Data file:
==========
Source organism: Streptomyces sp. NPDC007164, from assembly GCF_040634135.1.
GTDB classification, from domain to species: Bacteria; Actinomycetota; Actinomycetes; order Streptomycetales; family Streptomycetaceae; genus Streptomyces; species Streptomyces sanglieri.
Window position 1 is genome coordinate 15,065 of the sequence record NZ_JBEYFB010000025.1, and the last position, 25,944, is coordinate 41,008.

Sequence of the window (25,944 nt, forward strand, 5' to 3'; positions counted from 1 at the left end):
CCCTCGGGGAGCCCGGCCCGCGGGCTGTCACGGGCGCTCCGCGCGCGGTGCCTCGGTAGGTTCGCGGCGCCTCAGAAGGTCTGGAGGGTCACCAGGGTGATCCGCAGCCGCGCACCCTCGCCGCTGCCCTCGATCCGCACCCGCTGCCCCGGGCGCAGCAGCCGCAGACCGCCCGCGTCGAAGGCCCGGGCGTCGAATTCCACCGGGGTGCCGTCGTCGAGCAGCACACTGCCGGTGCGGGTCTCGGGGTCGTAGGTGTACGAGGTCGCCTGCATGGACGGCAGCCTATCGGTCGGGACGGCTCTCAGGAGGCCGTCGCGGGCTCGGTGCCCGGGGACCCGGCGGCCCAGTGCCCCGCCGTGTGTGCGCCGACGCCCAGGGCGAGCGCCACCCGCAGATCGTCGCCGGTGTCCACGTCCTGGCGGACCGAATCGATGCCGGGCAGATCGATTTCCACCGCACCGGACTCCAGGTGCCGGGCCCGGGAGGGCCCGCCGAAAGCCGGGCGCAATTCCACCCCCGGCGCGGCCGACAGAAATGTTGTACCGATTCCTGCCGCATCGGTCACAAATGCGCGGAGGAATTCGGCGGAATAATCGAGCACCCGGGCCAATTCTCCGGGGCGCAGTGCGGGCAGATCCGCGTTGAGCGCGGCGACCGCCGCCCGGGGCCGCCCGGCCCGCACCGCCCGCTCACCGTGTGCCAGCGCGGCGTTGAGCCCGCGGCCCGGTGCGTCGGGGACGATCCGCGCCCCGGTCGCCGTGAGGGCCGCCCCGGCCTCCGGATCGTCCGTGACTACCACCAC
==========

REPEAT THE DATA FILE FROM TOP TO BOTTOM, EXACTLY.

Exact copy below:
Source organism: Streptomyces sp. NPDC007164, from assembly GCF_040634135.1.
GTDB classification, from domain to species: Bacteria; Actinomycetota; Actinomycetes; order Streptomycetales; family Streptomycetaceae; genus Streptomyces; species Streptomyces sanglieri.
Window position 1 is genome coordinate 15,065 of the sequence record NZ_JBEYFB010000025.1, and the last position, 25,944, is coordinate 41,008.

Sequence of the window (25,944 nt, forward strand, 5' to 3'; positions counted from 1 at the left end):
CCCTCGGGGAGCCCGGCCCGCGGGCTGTCACGGGCGCTCCGCGCGCGGTGCCTCGGTAGGTTCGCGGCGCCTCAGAAGGTCTGGAGGGTCACCAGGGTGATCCGCAGCCGCGCACCCTCGCCGCTGCCCTCGATCCGCACCCGCTGCCCCGGGCGCAGCAGCCGCAGACCGCCCGCGTCGAAGGCCCGGGCGTCGAATTCCACCGGGGTGCCGTCGTCGAGCAGCACACTGCCGGTGCGGGTCTCGGGGTCGTAGGTGTACGAGGTCGCCTGCATGGACGGCAGCCTATCGGTCGGGACGGCTCTCAGGAGGCCGTCGCGGGCTCGGTGCCCGGGGACCCGGCGGCCCAGTGCCCCGCCGTGTGTGCGCCGACGCCCAGGGCGAGCGCCACCCGCAGATCGTCGCCGGTGTCCACGTCCTGGCGGACCGAATCGATGCCGGGCAGATCGATTTCCACCGCACCGGACTCCAGGTGCCGGGCCCGGGAGGGCCCGCCGAAAGCCGGGCGCAATTCCACCCCCGGCGCGGCCGACAGAAATGTTGTACCGATTCCTGCCGCATCGGTCACAAATGCGCGGAGGAATTCGGCGGAATAATCGAGCACCCGGGCCAATTCTCCGGGGCGCAGTGCGGGCAGATCCGCGTTGAGCGCGGCGACCGCCGCCCGGGGCCGCCCGGCCCGCACCGCCCGCTCACCGTGTGCCAGCGCGGCGTTGAGCCCGCGGCCCGGTGCGTCGGGGACGATCCGCGCCCCGGTCGCCGTGAGGGCCGCCCCGGCCTCCGGATCGTCCGTGACTACCACCAC